Iran's 'morality police' has been disbanded, attorney general confirms

Iran’s “morality police” has been disbanded, the country’s attorney general has said, following weeks of protests after a woman died after being arrested by the force.

Mohammad Jafar Montazeri said at an event on Sunday that the section of the police had been closed in response to a question he was asked at a religious event.

"The morality police had nothing to do with the judiciary and have been shut down from where they were set up," he said.

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Protests against Iran's government began last month when 22-year-old Mahsa Amini died in hospital after being arrested by the force and held in a re-education centre”, allegedly on grounds her hijab was not being worn correctly. The Iranian authorities have insisted that she died of a heart attack, however, video footage circulated on social media has claimed that she was beaten by officers during her arrest.

A woman looks at a screen displaying a video of an international climbing competition is Seoul, South Korea, during which Iranian climber Elnaz Rekabi competes without a hijab.

Demonstrations have called for the resignation of Iran's Supreme Leader, Ayatollah Ali Khamenei, who has ruled the country since 1989. It is believed more than 300 people have been killed in the protests, including more than 40 children.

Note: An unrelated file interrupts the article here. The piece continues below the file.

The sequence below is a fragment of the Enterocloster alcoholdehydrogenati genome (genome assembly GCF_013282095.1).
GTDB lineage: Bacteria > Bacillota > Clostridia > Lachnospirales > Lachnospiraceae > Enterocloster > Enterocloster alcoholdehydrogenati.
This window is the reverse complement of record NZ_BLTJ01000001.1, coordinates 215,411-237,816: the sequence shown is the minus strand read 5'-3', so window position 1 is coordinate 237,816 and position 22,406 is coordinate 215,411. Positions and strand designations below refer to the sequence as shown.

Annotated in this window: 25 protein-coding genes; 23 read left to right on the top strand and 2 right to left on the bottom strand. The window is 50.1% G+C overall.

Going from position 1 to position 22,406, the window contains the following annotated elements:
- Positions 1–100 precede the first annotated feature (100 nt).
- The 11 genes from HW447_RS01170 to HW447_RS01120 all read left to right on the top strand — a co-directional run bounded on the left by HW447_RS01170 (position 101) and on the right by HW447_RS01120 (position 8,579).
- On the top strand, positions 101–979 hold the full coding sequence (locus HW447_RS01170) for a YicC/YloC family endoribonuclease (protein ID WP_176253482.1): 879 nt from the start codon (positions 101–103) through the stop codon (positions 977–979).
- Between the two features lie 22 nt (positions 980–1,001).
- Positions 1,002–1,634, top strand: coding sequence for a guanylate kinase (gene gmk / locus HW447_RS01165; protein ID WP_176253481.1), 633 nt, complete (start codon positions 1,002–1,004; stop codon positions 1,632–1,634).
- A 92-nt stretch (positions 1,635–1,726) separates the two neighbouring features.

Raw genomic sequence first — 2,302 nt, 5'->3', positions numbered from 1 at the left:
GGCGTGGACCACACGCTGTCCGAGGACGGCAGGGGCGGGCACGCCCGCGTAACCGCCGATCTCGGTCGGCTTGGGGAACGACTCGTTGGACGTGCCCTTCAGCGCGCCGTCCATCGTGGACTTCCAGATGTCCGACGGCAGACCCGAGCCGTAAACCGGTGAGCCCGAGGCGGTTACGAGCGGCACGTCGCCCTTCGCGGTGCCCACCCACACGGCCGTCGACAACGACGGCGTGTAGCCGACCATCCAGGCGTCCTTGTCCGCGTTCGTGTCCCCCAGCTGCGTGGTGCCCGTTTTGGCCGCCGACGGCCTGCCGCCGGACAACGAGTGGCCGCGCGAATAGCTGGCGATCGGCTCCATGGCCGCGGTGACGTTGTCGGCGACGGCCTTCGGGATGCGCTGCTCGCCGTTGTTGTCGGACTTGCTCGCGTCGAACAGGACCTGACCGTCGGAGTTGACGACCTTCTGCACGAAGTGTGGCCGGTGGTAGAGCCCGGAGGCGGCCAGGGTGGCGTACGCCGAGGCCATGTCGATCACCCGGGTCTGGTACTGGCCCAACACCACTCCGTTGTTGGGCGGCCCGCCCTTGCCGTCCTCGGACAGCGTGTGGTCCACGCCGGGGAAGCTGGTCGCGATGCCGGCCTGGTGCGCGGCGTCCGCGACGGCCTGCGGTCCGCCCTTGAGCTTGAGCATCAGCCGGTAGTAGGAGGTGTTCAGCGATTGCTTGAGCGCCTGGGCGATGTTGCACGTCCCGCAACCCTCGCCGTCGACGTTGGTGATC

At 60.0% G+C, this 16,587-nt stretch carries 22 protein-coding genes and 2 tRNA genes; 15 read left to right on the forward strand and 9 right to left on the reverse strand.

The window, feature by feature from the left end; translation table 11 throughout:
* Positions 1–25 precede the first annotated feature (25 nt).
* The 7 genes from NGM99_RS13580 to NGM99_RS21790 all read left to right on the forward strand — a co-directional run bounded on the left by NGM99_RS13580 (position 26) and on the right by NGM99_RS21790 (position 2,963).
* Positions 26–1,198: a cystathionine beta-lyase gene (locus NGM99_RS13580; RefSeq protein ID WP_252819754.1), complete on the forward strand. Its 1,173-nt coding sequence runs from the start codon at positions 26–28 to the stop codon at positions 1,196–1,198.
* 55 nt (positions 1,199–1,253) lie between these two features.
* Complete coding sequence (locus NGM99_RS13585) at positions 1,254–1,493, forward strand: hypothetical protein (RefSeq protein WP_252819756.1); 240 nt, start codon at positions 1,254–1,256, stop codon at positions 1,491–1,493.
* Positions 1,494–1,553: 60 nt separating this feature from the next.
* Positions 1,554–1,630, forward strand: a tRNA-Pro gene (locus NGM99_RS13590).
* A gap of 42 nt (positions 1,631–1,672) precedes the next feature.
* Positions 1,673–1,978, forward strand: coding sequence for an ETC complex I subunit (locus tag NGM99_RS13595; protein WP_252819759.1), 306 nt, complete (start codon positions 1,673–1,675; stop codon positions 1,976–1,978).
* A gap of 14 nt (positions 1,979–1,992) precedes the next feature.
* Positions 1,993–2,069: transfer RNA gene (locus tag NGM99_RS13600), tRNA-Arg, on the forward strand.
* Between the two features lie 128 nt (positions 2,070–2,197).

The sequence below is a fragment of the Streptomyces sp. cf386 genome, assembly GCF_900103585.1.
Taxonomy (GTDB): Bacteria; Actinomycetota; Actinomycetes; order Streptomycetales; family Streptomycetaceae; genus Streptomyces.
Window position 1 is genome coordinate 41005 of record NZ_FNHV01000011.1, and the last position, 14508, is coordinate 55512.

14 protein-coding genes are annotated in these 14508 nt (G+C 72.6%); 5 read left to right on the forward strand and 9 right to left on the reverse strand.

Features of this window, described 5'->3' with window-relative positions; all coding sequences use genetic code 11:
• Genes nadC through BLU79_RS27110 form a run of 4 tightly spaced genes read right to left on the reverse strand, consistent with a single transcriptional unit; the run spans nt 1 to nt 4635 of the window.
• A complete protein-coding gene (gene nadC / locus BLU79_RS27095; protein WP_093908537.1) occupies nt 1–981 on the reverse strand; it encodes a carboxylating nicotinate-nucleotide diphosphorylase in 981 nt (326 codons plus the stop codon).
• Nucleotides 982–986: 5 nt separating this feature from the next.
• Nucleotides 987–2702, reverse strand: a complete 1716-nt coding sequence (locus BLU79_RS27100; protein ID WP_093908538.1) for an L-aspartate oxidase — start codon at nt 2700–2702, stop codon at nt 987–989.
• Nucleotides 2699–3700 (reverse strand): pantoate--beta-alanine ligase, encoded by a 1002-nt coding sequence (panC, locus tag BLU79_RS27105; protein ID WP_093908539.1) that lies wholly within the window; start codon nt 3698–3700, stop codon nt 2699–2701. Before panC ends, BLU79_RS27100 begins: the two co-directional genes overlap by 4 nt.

This comes amid claims that the family home of Elnaz Rekabi, the Iranian climber who faced criticism from the government after competing without a headscarf, has been demolished.

Video footage has shown Ms Rekabi's brother Davood - also an elite athlete - crying amid the rubble of the home. Sports medals can be seen on the ground.

It is not known when the footage was taken.

Ms Rekabi, 33, climbed in the competition in October without a headscarf. She later claimed it had fallen off as the timing of the competition had changed and she was asked to climb at short notice.

Iranian state media has claimed that the demolition took place before Ms Rekabi's competition in South Korea, saying it was because the family did not have a permit to build on the land.

Anti-government activists have denounced the destroying of Ms Rebaki’s house as an act of revenge against the climber, although it has not been confirmed when the event took place.

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After her competition, concerns were raised over Ms Rebaki’s whereabouts, once she returned to Iran. At Tehran airport, she was met by crowds who called her a “heroine”. She then appeared the next day, wearing the same clothes she had arrived in at at the airport, with Iran’s sports minister.

In an Instagram post immediately after her climb, Ms Rekabi apologised for competing without her hijab.

She said: "Due to bad timing, and the unanticipated call for me to climb the wall, my head covering inadvertently came off.”

In recent days, there has been a suggestion of further reform. Mr Montazeri has said he is reviewing the law that requires women to cover their heads.

Quoted by the ISNA news agency, he said: "We are working quickly on the issue of hijab and we are doing our best to use a wise solution to deal with this phenomenon that hurts everyone's heart."

He added that a meeting has been held with the parliament's cultural commission and results will be seen "within the next week or two".